***WARNING: Making a Murderer Spoilers Below***
Making a Murderer is Netflix‘s 10-part docu-series that has caught the attention of viewers around the world — including the hacker group Anonymous who claims they will soon release information from the cases in the film.
The film series investigates the case of Steven Avery as he’s put on trial for the murder of a young woman by the name of Teresa Halbach.
Part of the reason the documentary is so highly controversial is because — despite being a documentary and swaying the audience a certain way — there seems to be quite a bit of evidence to support the idea that Avery was set up for the murder by the Manitowoc County police. Specifically, Lt. James Lenk and Sgt. Andrew Colborn are mentioned.
While Avery was ultimately convicted and sentenced to life in prison, another disturbing aspect of the series was the confession and conviction of Steven’s learning-disabled nephew, Brendan Dassey.
Brendan was arrested for his involvement in Halbach’s murder in 2006 after he incriminated both himself and his uncle in the murder by confessing to investigators. Whoa!
Dassey later tried to rescind his confession, but the damage was already done, despite his attorneys arguing that detectives clearly pressured the young man into signing off on embellished statements. As a result, the teenager was convicted of homicide, sexual assault, and mutilation of a corpse and sentenced to life in prison in 2007.
Well now, Ken Kratz, the prosecuting attorney in both Avery and Dassey’s cases, is sharing his thoughts on the entire situation.
As we reported, Kratz already shared some extra evidence that he felt was important to the trial that seemed to be left out from the documentary as well as commented on Avery’s case.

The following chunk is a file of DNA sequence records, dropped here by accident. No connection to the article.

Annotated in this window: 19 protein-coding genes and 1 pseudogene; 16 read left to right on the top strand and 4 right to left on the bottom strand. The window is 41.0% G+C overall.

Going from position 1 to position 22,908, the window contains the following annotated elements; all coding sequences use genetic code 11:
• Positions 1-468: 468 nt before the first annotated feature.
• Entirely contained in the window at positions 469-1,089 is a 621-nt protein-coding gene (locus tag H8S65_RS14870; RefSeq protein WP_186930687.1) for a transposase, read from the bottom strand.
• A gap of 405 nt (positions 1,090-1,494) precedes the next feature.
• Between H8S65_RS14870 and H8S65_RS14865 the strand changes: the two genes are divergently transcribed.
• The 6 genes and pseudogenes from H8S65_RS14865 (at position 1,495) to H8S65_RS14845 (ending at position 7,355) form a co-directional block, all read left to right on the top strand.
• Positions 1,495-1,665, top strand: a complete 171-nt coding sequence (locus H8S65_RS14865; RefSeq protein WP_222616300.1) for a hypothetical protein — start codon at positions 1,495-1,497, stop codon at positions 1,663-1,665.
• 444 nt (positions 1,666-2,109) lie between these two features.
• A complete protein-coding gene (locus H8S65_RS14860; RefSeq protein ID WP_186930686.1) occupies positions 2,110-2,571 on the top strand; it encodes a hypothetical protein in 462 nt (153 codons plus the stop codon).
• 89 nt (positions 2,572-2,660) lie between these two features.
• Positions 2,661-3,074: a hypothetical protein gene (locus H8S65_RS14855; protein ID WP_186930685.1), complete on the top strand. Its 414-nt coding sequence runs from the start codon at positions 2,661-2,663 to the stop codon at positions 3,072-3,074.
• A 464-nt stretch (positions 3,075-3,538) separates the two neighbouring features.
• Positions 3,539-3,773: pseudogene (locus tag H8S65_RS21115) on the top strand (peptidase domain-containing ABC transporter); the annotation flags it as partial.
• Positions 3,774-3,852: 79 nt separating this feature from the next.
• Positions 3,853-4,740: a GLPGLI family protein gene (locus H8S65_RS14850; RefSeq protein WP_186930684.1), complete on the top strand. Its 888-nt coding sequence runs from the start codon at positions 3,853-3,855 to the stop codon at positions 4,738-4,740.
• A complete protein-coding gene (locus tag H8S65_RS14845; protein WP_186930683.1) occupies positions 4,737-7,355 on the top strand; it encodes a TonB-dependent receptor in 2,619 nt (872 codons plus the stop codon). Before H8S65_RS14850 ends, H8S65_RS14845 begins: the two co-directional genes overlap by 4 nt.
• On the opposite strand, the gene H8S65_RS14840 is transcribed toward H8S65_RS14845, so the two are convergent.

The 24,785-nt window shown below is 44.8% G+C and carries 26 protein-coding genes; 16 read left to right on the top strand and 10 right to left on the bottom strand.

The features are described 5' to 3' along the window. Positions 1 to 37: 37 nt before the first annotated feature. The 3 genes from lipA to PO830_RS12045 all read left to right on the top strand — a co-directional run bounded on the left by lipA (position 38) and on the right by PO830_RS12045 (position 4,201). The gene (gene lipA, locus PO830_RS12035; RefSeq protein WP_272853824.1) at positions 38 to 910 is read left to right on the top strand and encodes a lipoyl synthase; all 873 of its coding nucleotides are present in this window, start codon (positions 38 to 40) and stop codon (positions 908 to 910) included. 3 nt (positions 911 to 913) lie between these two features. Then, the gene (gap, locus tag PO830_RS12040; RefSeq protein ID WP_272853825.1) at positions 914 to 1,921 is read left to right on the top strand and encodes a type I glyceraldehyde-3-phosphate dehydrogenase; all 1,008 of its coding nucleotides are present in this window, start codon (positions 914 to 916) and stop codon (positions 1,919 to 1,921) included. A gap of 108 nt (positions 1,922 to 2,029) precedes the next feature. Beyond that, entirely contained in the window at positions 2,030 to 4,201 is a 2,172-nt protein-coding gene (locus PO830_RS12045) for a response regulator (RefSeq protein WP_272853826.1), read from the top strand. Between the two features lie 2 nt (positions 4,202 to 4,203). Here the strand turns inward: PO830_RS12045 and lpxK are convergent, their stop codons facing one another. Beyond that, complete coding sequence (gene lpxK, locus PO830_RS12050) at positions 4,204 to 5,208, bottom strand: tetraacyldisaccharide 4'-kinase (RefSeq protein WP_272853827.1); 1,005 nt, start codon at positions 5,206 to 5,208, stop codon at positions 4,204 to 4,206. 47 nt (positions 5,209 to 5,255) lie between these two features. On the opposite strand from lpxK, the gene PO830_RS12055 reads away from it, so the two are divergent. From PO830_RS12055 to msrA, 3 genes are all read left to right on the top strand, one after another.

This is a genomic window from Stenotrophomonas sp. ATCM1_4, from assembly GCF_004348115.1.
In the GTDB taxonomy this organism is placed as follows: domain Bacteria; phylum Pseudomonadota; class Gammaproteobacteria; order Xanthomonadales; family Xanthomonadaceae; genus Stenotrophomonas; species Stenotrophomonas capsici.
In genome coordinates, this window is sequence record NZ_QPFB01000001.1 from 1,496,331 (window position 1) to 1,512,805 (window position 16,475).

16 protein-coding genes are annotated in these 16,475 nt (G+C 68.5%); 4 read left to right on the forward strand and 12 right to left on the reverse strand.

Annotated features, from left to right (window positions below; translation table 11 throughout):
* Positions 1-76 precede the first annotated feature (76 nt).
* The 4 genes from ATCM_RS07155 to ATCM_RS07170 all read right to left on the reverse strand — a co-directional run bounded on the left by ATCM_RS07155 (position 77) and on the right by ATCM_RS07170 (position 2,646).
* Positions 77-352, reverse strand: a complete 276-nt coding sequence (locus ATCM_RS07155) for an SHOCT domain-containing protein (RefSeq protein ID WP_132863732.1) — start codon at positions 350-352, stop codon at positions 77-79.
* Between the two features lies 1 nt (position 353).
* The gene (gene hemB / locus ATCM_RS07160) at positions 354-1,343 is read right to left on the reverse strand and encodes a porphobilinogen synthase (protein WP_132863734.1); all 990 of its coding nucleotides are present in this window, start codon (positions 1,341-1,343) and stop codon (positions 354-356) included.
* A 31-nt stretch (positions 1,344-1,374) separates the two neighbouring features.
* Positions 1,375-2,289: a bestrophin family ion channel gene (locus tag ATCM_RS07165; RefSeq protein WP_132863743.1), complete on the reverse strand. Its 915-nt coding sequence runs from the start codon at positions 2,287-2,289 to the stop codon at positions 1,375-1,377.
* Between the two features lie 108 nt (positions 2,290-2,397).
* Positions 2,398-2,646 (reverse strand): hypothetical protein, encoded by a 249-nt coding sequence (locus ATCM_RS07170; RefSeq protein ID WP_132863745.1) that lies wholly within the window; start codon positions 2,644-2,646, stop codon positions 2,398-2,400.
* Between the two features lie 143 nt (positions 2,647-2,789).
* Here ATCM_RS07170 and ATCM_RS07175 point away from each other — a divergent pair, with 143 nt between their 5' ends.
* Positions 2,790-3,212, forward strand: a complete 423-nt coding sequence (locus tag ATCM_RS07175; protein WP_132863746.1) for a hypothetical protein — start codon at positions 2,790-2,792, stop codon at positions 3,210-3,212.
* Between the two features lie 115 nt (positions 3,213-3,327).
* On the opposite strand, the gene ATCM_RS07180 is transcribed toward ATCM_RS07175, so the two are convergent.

Unfortunately, it appears that the former Wisconsin state prosecutor didn’t learn his lesson from all those nasty Yelp reviews and has shared his thoughts on Dassey’s case as he told People:
“I have a great bit of sympathy for Brendan Dassey. He never would have been involved in this except for his uncle. When his uncle handed him the knife he ensured that he’d be a part of this murder as well.”
But Brendan still has people who believe in him. In fact Dean Strang, one of Steven’s defense attorneys, said of Dassey’s case:
“The systemic protections that are supposed to be in place failed in a much more visible, troubling way in the Dassey case.”
One of the things that bothered Strang the most was that the teenager’s original court-appointed lawyer, Len Kachinsky, allowed the boy to be questioned ALONE by investigators. He noted:
“[Kachinsky] allowed the cops to interview this mentally compromised, emotionally immature 16-year-old boy without even being there.”
The defense attorney goes on to point out:
“A socially immature, cognitively low-functioning 16-year-old who’s never had any sexual experience supposedly goes into his 43-year-old uncle’s trailer and then, at his uncle’s urging, takes off all his clothes, manages to get sexually aroused and manages to assault a screaming, tied-down woman under the watchful eye of his uncle? That didn’t happen. Where’s all the blood? Stop and think. Really?”
Apparently, Dean isn’t a huge fan of Kratz either as he was infuriated by the prosecutor’s decision to hold a press conference that detailed the teen’s alleged involvement based on the boy’s confession. Avery’s lawyer said of that decision:
“It’s painful to think about government employees, professionals on the prosecution side advancing in the media before any trial and then at Brendan’s trial a narrative that physically couldn’t have happened, that physically was contradicted by the trace evidence.”
Since the trial, Kratz has admitted he regrets the press conference but still believes that Kachinsky was trying to help Brendan with a plea bargain by allowing investigators to question the suspect alone. He explained:
“[Dassey] was really in a good position to not only once and for all tell people how Steven was involved, but he could have gotten a significantly [reduced sentence].”
Kratz continues to defend his side by saying it was ultimately Dassey’s family who “coerced” Brendan into trying to back peddle his confession. He relayed:
“It was awfully clear to us that he was involved. [But] his family was telling him, ‘You tell the court that they made you say these things.'”
Honestly, we’re not sure how much Kratz is helping himself by trying to defend his decisions. Of course, he has to stand his ground, but at this point it might just be best to keep mum and move on — especially after resigning from his position as the Calumet County District Attorney in 2010 over a sexting scandal.
What do you think about the attorney’s recent statements regarding their past case?
[Image via Synthesis Films/Netflix.]